Seize the moment: Authors say it's time to roll back the 2010 missal

This article appears in the Magnum Principium feature series. View the full series.

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Mass
Parishioners use Mass guides during a Sunday morning service at St. Joseph's Catholic Church in Alexandria, Virginia, Nov. 27, 2011. The new English translation of the Roman Missal was used for the first time in churches across the nation on the first Sunday of Advent. (CNS/Nancy Wiechec)

Eminent Jesuit theologian Fr. Gerald O'Collins has appealed to every English-speaking episcopal conference in the church to seize the moment, dust off the 1998 English translation of the Roman Missal and substitute it for the contentious and clunky 2010 translation. In his new book, Lost in Translation: the English Language and the Catholic Mass, O'Collins, who is currently a research professor at the Jesuit Theological College in Australia, scrutinizes the church's "liturgy wars" and the Vatican's "usurpation" of the local bishops' authority.

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With coauthor John Wilkins, former editor of London's The Tablet, O'Collins writes that the Second Vatican Council gave bishops' conferences the responsibility of translating liturgical texts, but that the 2001 Vatican instruction Liturgiam Authenticam took that duty away from the bishops and gave it the Congregation for Divine Worship.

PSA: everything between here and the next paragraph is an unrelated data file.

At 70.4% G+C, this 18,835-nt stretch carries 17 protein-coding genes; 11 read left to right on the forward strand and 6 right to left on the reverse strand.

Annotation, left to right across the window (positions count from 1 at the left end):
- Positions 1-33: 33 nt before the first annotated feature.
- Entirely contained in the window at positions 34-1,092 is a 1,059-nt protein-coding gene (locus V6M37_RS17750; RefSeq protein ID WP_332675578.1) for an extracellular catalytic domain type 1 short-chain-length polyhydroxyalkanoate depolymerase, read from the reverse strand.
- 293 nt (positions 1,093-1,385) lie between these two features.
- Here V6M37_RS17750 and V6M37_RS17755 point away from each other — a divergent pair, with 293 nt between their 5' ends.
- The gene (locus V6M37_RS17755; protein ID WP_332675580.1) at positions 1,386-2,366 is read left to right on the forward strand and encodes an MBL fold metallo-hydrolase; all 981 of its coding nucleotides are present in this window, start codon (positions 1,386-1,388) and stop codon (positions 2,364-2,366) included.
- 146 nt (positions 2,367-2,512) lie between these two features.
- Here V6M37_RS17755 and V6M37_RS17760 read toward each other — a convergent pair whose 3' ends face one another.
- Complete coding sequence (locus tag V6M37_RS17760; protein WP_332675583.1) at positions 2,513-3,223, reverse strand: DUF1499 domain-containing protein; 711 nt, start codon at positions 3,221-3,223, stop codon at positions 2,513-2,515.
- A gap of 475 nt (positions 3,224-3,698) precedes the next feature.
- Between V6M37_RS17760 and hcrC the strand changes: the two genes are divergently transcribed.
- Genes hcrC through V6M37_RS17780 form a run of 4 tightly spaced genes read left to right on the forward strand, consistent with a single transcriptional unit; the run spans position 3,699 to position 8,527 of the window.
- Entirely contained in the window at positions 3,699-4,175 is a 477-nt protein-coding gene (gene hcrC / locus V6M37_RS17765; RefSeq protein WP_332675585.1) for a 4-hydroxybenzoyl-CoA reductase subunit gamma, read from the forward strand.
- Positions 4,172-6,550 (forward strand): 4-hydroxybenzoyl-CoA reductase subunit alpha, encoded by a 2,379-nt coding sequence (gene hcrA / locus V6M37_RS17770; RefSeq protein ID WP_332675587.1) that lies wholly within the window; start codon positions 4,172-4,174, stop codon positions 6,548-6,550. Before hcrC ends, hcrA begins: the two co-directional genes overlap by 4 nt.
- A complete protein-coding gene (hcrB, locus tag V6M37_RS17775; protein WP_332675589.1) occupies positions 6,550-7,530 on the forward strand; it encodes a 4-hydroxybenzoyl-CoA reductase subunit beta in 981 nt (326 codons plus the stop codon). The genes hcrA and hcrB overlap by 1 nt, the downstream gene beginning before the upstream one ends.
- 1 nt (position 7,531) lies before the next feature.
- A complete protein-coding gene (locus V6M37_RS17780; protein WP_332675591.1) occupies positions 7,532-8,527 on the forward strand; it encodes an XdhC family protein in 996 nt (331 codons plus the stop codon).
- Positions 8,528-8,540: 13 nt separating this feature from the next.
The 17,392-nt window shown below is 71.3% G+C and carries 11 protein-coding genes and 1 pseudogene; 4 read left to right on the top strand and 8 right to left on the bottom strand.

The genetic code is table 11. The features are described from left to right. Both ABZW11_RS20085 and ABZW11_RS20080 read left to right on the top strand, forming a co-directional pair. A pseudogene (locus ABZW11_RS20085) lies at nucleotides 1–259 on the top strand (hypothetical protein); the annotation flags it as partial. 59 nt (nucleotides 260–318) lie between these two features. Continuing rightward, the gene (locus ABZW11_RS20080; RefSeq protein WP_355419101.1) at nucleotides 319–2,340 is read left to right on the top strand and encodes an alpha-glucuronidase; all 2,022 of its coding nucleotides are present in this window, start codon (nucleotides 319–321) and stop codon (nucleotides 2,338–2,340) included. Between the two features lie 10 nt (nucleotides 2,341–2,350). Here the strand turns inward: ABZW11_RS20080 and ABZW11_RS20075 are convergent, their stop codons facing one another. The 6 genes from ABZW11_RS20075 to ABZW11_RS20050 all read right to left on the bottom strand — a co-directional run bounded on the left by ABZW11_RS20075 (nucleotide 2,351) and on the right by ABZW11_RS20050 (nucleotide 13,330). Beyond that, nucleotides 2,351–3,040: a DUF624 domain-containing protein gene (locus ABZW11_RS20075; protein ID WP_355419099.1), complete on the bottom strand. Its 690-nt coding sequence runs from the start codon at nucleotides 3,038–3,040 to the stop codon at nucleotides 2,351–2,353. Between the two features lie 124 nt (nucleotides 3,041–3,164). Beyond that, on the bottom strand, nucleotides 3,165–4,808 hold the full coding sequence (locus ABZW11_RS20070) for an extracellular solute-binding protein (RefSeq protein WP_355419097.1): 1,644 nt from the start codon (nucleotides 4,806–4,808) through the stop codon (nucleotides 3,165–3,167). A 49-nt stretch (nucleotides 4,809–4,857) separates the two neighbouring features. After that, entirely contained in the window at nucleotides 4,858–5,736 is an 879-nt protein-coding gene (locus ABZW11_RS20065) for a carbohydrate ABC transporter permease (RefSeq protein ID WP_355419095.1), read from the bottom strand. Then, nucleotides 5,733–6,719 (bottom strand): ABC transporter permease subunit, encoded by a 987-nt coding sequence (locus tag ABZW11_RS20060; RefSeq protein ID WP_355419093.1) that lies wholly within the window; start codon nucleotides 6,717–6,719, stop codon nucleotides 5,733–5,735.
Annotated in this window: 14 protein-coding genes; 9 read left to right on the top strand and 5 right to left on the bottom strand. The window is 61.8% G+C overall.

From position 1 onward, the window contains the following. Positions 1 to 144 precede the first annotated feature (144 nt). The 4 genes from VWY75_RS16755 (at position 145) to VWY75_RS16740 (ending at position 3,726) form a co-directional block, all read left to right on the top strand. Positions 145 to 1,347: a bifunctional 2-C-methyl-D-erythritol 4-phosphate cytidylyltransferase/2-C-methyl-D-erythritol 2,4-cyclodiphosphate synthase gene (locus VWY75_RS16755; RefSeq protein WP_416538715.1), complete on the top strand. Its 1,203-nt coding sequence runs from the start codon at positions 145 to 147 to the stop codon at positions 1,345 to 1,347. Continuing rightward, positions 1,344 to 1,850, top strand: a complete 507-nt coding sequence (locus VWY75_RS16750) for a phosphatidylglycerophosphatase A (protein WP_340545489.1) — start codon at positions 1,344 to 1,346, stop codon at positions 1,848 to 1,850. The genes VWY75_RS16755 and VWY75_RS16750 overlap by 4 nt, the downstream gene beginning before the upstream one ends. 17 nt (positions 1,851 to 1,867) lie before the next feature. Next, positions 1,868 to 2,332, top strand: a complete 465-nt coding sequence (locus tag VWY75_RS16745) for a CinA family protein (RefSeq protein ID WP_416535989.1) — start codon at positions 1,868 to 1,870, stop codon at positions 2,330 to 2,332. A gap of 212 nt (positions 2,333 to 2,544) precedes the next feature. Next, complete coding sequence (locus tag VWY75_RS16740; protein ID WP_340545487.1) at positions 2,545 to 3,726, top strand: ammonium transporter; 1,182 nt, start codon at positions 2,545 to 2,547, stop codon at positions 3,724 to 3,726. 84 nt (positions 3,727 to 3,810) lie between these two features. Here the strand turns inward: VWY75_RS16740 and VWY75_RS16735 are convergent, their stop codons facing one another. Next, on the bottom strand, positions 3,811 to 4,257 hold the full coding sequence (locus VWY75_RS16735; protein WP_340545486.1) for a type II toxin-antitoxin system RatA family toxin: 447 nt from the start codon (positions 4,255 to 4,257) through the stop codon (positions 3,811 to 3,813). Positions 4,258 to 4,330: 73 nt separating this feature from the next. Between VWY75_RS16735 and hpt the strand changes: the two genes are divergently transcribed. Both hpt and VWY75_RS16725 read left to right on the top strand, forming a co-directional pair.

The 1998 translation of prayers Catholics use in liturgy, which O'Collins terms as "the missal that wasn't," failed to obtain the Congregation for Divine Worship's imprimatur and was ultimately replaced by a revised translation in 2010, which was introduced into parishes in November 2011.

The Vatican Congregation also replaced the International Commission on English in the Liturgy, which had translated the prayers from the original Latin, with the Vatican-controlled Vox Clara ("clear voice") commission under the presidency of Australian Cardinal George Pell.

This saw the emphasis in translation shift from "dynamic equivalence" to a more literal translation of the Latin, or what Maxwell E. Johnson of the University of Notre Dame has termed "impossible syntax and forced 'sacral language.' "

Lost in Translation was published just as Pope Francis issued new instructions on his own initiative in September, the document Magnum Principium, which reevaluates Liturgiam Authenticam and returns the duty of translation to local bishops' conferences.

A 'scandalous takeover'

In the book, the authors argue that the imposition of the 2010 translation was the outcome of a "scandalous takeover" by conservative elements in the Vatican, and O'Collins urges bishops' conferences to seize this moment to roll back on that turn of events.

Wilkins outlines the maneuverings that dismantled the International Commission on English in the Liturgy and how Cardinal Medina Estévez, the prefect of the Congregation for Divine Worship and the Discipline of the Sacraments, swept aside the international commission's 16 years of work, even though its translation of the missal had been approved by all 11 of the English-speaking conferences of bishops participating.